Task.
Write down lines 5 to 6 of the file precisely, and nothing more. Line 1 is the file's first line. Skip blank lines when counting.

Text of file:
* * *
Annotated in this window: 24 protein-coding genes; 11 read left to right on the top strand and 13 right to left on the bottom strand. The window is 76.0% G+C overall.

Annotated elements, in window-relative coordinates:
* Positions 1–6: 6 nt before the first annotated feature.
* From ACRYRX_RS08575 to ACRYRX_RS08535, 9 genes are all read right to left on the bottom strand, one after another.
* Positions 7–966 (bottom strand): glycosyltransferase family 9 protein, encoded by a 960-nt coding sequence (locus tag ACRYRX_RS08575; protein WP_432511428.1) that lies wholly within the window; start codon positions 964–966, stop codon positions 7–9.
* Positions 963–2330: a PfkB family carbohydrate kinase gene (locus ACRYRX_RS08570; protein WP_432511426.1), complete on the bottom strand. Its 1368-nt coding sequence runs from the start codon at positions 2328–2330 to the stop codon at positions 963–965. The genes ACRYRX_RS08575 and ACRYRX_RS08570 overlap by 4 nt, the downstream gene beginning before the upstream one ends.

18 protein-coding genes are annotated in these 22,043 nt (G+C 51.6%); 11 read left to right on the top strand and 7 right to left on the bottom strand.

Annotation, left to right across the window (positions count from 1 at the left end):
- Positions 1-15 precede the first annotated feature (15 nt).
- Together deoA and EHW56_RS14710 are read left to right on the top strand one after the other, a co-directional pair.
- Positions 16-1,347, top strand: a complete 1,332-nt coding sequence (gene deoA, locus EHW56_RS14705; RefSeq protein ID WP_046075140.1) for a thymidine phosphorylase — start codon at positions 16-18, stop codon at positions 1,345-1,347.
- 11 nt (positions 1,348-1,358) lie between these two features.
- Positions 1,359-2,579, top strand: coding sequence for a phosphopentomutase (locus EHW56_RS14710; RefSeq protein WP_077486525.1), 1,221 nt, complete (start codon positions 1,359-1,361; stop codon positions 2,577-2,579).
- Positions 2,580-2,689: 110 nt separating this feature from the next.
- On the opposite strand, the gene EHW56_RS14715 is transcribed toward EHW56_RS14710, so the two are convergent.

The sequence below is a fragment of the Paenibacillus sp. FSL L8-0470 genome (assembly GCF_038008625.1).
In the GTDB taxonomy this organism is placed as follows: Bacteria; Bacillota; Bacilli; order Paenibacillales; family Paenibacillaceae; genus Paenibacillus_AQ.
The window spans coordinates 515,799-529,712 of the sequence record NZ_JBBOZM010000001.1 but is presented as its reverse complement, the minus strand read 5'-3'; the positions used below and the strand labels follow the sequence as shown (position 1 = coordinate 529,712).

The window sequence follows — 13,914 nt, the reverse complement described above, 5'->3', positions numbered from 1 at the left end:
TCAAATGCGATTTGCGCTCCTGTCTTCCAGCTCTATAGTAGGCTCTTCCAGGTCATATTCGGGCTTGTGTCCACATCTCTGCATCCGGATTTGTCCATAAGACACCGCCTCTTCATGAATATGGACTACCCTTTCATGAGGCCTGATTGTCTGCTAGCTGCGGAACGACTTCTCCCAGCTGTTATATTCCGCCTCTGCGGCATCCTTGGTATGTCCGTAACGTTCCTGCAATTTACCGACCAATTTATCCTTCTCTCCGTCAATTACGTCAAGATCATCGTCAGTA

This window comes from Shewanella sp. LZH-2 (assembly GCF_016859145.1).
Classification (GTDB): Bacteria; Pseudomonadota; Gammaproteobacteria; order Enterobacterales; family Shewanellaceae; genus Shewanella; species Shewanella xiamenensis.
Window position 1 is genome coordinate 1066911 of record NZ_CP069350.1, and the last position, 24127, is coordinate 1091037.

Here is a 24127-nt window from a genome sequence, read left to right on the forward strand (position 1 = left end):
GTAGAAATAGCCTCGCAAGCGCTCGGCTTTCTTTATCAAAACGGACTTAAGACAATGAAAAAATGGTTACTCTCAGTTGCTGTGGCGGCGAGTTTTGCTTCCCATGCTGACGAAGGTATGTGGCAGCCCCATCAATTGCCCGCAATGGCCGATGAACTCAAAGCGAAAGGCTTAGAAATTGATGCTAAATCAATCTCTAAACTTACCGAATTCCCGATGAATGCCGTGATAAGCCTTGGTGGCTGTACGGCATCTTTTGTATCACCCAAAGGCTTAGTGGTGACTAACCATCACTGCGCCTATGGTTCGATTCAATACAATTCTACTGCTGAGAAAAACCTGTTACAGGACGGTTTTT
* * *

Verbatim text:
* Positions 7–966 (bottom strand): glycosyltransferase family 9 protein, encoded by a 960-nt coding sequence (locus tag ACRYRX_RS08575; protein WP_432511428.1) that lies wholly within the window; start codon positions 964–966, stop codon positions 7–9.
* Positions 963–2330: a PfkB family carbohydrate kinase gene (locus ACRYRX_RS08570; protein WP_432511426.1), complete on the bottom strand. Its 1368-nt coding sequence runs from the start codon at positions 2328–2330 to the stop codon at positions 963–965. The genes ACRYRX_RS08575 and ACRYRX_RS08570 overlap by 4 nt, the downstream gene beginning before the upstream one ends.